Once this process is complete, the worker will distribute the resultant syrup over the comb of the hive. This is accomplished by spitting up the nectar that she chewed for the past half hour. She will deposit this inside a cell in the honeycomb. Then she spreads the tops out to maximize the surface area, so that water can continue to evaporate from the honey syrup and make it thicker over time. Additionally, bees help reduce the water content by fanning the honey with their wings.
Once the honey is to the right consistency and the water content at the right level, a bee will cap it with beeswax, ready for later consumption. The capping process is rather intense too. Bees will excrete a substance from their abdomen to cap the honey. This comes from wax glands on their abdomen. The glands push out sheets of this substance, made up of scales, which dry to form beeswax.
Bees need nectar and water to make honey. They need a place to live, such as the hive. They also need pollen. Adult bees don’t need much pollen. However, bee larvae need lots of pollen because of the high protein content.
Bees have other needs too. They need vitamins, carbohydrates, lipids, proteins, and minerals. They require each of these to raise healthy new bees. This, in turn, means raising healthy young workers and eventually foragers. These requirements all play a key role in the continuation of a thriving colony.
While nectar is a key building block for honey, pollen is a vital component for bee’s health in general. When bees arrive back at the hive with pollen caught in their hairs, it must be "processed". Pollen is for the larvae, instead of the adult bees. Adult bees will eat some of it for protein but larvae need it for their formation as they transform into adult bees.
When a bee arrives with pollen, it will be stored within the hive for later use as a protein source. Bees will also collect juice from plant sources and dust from animal feed, if necessary, to store as a future protein source if sufficient pollen is not available.
Bees eat differently, depending on their type and age. They all receive Vitamin B complex and Vitamin C nutrients from honey and pollen, but get their protein differently. The queen, males (drones), and larvae get their protein through a substance called royal jelly. It is a secretion that worker bees give off. Worker bees usually get their protein from what they are collecting and storing for a later date.
Bees are survivalist and will find what they need in one form or another.
An amazing aspect of honey is that it does not spoil, due to a process known as crenation. This ensures that, when honey has been drained of much of its water and with such a high sugar concentration, it will not spoil.
Bees need certain vitamins, nutrients, lipids, and minerals for their survival. Honey supplies most of these needs. Honey is made up of about 82% carbohydrates, mainly fructose and glucose. It also contains a variety of enzymes that help convert other enzymes into fructose and glucose. Honey also has 18 different amino acids.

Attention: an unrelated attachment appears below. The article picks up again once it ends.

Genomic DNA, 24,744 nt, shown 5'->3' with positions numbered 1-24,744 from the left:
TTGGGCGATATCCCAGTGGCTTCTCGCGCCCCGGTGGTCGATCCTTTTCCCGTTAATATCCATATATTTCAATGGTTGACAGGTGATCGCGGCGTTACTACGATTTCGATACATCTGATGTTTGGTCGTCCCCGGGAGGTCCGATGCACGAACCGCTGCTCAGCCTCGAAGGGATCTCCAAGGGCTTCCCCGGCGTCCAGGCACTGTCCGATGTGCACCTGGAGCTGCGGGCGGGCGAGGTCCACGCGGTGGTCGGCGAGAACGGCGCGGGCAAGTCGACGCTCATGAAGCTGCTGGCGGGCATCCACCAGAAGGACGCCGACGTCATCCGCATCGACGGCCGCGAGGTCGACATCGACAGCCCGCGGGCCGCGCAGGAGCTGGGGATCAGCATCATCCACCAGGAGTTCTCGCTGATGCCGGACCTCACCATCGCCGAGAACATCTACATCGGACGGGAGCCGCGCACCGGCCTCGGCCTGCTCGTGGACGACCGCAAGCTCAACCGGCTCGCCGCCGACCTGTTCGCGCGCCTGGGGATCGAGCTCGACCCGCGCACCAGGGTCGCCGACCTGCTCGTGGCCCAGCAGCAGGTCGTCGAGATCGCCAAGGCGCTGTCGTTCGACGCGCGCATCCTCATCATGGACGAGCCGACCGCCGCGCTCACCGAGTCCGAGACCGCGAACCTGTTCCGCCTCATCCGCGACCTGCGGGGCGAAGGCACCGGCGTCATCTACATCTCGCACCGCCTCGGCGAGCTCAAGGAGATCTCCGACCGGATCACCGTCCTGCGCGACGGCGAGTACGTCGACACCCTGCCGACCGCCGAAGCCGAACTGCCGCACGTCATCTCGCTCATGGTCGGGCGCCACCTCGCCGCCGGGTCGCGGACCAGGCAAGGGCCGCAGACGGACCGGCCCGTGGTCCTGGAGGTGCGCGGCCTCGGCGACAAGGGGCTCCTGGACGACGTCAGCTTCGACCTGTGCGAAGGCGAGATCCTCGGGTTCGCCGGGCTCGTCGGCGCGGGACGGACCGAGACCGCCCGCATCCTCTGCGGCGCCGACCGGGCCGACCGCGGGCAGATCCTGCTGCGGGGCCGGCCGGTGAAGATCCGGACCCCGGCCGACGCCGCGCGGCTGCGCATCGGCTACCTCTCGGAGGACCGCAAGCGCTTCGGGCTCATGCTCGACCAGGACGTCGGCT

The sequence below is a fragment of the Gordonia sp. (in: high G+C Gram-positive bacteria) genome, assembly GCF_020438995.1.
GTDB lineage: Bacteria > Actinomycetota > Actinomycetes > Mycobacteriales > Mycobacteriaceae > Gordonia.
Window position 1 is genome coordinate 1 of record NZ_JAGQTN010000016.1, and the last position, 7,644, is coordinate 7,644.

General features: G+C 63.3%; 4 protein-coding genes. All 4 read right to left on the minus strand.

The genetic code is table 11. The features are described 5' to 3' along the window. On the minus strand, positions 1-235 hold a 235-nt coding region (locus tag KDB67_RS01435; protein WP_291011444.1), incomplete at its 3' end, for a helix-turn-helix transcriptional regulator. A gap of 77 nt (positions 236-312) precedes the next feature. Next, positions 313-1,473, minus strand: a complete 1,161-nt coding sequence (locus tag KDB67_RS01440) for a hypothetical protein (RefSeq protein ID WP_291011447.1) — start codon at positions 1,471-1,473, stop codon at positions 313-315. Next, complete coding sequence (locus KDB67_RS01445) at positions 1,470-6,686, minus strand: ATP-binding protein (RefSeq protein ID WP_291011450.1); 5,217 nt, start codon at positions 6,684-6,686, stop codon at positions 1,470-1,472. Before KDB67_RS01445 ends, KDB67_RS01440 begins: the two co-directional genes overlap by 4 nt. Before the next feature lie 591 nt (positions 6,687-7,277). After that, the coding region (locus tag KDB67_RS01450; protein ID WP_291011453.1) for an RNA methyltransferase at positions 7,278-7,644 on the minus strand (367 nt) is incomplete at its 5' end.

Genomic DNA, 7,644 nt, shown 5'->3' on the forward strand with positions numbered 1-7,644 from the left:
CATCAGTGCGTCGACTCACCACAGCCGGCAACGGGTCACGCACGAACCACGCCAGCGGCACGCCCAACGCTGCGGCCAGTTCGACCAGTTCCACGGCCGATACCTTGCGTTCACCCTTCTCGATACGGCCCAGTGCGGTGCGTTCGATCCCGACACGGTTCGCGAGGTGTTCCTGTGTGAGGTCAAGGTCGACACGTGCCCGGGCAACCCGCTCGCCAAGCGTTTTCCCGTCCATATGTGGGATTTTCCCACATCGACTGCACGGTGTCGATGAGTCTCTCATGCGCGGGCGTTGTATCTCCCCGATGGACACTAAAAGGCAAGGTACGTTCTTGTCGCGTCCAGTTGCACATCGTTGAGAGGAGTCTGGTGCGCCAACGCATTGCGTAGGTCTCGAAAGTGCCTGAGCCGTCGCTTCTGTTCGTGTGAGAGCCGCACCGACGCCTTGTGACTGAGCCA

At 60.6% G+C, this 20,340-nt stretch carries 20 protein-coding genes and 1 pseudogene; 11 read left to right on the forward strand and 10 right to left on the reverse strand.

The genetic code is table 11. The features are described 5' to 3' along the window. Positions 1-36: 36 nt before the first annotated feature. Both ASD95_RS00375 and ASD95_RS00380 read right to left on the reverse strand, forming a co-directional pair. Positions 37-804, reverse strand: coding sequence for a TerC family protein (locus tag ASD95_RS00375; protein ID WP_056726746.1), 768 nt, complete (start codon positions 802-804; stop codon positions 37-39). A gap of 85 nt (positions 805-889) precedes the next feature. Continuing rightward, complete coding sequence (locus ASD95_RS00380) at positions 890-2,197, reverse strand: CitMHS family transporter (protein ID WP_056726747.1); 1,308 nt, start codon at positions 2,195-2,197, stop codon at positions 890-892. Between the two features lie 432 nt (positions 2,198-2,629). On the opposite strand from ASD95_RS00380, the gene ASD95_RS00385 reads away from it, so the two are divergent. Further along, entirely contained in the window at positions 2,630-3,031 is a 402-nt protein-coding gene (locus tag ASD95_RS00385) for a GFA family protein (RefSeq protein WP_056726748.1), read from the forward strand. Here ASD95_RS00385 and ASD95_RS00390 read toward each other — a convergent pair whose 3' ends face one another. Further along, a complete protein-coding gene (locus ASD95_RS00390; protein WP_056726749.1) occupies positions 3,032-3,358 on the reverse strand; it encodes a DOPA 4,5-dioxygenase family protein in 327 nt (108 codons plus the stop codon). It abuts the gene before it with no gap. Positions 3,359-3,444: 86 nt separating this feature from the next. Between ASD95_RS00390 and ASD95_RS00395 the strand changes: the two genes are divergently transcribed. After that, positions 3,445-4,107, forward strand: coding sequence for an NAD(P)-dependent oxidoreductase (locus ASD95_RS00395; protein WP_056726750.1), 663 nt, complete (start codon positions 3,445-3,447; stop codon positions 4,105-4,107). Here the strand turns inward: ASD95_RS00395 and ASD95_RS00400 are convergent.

As if that wasn’t enough, honey contains a variety of vitamins and minerals. These include Vitamin B, Vitamin B6, Vitamin C, calcium, iron, zinc, potassium, magnesium, chromium, as well as antioxidants like flavonoids.
Anyone familiar with diabetes and carbs probably understands the breakdown of honey. Honey is mostly carbohydrates. Carbs break down quickly and, when they do, the carbs are then converted to sugar (i.e. fructose and glucose). This in turn provides the energy bees need.
In layman’s terms, bees basically run around on a sugar high all day!
Most worker bees only live a matter of weeks during the peak season and they do not sleep. They effectively work themselves to death during that time and need a great deal of energy to get the job done. While honey gives them the huge energy boost they need, it also provides the necessary vitamins and minerals they need to maintain good health during their short life.
There are many varieties of honey available. In the south it is very common to see clover and golden rod honey, for example. What impact do different flowers have on honey?
The type of honey your bees make will depend on the plants they visit when collecting nectar. The plants visited will determine the taste, aroma, texture and color of the honey.
As a rule of thumb, honey that is clear or very light in color will usually be milder and less sweet. Darker honey, by comparison, will often have a more pronounced taste and be sweeter.
So if bees visit lavender to make their honey, the honey will likely have a lavender scent. If they visit clover fields, their honey may be less sweet, lighter in color and have a thinner texture than other honey. Bees can make honey from blueberry bushes, avocado plants, clover, buckwheat, sage, wild flowers, and even poison ivy. There is even the mystery of purple honey.
The next time you see a honey bee, hopefully you will have a new respect for all the magnificent things one tiny creature can accomplish in its lifetime.